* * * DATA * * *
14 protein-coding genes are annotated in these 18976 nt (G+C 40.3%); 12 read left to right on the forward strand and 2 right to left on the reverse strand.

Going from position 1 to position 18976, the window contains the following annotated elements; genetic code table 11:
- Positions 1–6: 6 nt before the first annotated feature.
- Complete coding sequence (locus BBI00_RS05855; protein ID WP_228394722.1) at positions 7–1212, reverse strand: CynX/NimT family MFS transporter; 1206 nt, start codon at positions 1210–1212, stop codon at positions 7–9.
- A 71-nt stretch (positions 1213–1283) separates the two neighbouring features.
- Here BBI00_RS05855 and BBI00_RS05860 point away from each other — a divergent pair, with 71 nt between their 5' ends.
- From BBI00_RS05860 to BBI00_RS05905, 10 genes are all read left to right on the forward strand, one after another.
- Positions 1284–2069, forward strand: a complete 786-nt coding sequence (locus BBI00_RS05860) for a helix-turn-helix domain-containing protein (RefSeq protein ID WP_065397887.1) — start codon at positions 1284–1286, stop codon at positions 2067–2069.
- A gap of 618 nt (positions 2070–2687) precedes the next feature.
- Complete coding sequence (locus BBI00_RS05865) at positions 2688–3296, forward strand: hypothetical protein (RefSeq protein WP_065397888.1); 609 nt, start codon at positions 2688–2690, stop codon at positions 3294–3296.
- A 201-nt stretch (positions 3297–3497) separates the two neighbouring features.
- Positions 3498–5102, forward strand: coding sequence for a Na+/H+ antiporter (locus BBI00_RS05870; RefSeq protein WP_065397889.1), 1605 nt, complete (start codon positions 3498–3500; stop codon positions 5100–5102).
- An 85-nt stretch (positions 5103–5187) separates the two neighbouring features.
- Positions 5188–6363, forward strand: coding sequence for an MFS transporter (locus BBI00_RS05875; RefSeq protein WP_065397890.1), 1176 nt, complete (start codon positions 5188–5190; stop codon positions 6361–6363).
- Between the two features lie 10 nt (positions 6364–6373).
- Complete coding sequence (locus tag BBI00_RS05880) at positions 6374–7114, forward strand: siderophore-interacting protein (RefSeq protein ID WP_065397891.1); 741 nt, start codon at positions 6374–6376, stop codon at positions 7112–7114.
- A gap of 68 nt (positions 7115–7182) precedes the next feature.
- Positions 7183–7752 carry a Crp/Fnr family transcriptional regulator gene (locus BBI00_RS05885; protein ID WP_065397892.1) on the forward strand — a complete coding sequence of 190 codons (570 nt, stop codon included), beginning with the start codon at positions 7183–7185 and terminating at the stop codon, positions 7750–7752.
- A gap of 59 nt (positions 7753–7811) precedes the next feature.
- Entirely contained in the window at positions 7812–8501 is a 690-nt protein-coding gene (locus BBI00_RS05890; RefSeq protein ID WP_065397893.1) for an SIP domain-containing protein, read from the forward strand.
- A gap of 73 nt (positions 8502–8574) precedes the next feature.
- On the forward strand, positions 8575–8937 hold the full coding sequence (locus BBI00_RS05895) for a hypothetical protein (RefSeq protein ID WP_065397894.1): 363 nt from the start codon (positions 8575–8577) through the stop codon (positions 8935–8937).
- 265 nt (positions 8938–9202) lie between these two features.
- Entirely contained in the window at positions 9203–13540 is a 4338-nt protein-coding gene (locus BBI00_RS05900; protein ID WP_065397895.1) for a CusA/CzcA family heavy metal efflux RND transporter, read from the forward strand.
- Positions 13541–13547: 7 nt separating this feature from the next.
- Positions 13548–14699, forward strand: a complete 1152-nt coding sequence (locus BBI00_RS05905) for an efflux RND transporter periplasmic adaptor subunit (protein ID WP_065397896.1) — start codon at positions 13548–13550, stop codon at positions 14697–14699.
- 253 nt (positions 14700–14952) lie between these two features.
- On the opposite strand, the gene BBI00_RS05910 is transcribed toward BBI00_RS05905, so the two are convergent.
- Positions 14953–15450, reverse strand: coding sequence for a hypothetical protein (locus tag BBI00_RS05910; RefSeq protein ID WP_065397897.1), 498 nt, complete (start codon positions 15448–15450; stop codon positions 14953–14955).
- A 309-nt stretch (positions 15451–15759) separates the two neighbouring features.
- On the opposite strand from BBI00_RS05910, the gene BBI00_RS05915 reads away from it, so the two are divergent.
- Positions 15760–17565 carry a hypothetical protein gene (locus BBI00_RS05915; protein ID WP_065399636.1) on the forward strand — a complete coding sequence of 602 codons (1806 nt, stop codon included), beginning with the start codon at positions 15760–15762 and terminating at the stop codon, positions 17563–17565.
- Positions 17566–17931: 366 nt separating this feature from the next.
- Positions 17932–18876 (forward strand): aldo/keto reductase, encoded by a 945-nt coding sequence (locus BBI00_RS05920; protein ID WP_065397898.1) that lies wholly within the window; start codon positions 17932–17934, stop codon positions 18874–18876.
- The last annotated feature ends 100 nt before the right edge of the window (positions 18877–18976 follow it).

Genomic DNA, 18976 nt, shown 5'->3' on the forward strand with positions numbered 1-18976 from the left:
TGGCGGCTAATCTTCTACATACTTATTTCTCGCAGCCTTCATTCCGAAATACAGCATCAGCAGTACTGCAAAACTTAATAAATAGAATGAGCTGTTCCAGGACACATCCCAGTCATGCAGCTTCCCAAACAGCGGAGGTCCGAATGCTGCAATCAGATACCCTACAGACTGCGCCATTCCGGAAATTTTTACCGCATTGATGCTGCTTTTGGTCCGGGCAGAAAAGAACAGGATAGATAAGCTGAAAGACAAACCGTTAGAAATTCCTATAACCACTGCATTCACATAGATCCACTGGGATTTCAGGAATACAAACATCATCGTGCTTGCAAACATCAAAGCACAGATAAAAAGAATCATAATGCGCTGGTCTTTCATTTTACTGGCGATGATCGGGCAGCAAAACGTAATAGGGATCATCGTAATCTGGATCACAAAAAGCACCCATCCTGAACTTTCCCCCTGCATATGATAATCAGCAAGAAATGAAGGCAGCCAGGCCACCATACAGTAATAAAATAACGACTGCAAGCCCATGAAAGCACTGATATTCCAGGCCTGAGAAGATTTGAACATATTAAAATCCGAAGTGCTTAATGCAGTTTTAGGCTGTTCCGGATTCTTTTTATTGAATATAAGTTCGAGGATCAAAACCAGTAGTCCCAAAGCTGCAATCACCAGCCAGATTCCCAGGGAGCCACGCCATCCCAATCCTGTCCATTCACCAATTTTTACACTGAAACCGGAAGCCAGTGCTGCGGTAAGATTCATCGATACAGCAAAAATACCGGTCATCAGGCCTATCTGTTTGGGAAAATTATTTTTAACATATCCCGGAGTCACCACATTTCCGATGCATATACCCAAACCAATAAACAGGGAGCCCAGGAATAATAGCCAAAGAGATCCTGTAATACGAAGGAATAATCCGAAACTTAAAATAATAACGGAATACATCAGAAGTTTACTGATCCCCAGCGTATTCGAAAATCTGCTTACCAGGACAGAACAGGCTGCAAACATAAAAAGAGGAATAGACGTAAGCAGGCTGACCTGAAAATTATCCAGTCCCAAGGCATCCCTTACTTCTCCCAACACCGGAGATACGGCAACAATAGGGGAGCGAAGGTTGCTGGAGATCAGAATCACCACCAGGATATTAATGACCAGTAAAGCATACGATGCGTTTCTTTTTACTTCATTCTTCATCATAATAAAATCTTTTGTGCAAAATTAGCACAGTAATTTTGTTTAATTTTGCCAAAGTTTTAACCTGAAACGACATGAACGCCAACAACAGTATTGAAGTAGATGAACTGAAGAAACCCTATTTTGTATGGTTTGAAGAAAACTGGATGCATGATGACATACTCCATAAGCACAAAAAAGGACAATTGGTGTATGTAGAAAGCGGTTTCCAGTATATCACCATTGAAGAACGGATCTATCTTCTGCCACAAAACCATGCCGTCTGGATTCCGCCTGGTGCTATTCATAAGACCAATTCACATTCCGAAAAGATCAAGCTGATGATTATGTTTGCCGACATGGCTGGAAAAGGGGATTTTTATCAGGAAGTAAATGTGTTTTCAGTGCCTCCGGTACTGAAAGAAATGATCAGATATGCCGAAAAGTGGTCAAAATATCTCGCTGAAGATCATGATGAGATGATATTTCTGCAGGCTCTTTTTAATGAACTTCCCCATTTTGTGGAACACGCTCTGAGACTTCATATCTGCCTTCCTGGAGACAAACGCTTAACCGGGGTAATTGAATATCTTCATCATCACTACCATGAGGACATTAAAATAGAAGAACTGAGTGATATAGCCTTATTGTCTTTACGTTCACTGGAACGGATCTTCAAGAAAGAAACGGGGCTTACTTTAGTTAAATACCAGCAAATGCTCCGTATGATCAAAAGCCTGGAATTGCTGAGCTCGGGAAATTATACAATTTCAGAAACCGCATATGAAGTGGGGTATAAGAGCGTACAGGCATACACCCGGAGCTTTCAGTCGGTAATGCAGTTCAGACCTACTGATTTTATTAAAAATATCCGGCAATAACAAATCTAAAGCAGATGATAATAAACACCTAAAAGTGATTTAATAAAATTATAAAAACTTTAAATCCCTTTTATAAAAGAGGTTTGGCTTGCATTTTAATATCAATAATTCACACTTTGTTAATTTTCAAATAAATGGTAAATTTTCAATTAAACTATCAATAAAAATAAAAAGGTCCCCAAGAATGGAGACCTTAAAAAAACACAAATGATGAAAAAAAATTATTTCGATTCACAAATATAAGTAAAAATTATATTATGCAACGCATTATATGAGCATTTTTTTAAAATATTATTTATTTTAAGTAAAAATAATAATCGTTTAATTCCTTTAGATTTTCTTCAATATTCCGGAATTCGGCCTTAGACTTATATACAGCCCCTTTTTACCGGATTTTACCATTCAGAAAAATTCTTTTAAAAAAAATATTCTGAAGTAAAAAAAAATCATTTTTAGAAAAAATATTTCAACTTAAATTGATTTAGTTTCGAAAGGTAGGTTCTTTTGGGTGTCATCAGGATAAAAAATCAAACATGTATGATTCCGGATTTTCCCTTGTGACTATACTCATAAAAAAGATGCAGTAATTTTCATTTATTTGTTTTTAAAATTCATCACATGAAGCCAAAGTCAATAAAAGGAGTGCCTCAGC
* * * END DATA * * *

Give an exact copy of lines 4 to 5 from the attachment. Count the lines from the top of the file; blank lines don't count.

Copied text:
- Complete coding sequence (locus BBI00_RS05855; protein ID WP_228394722.1) at positions 7–1212, reverse strand: CynX/NimT family MFS transporter; 1206 nt, start codon at positions 1210–1212, stop codon at positions 7–9.
- A 71-nt stretch (positions 1213–1283) separates the two neighbouring features.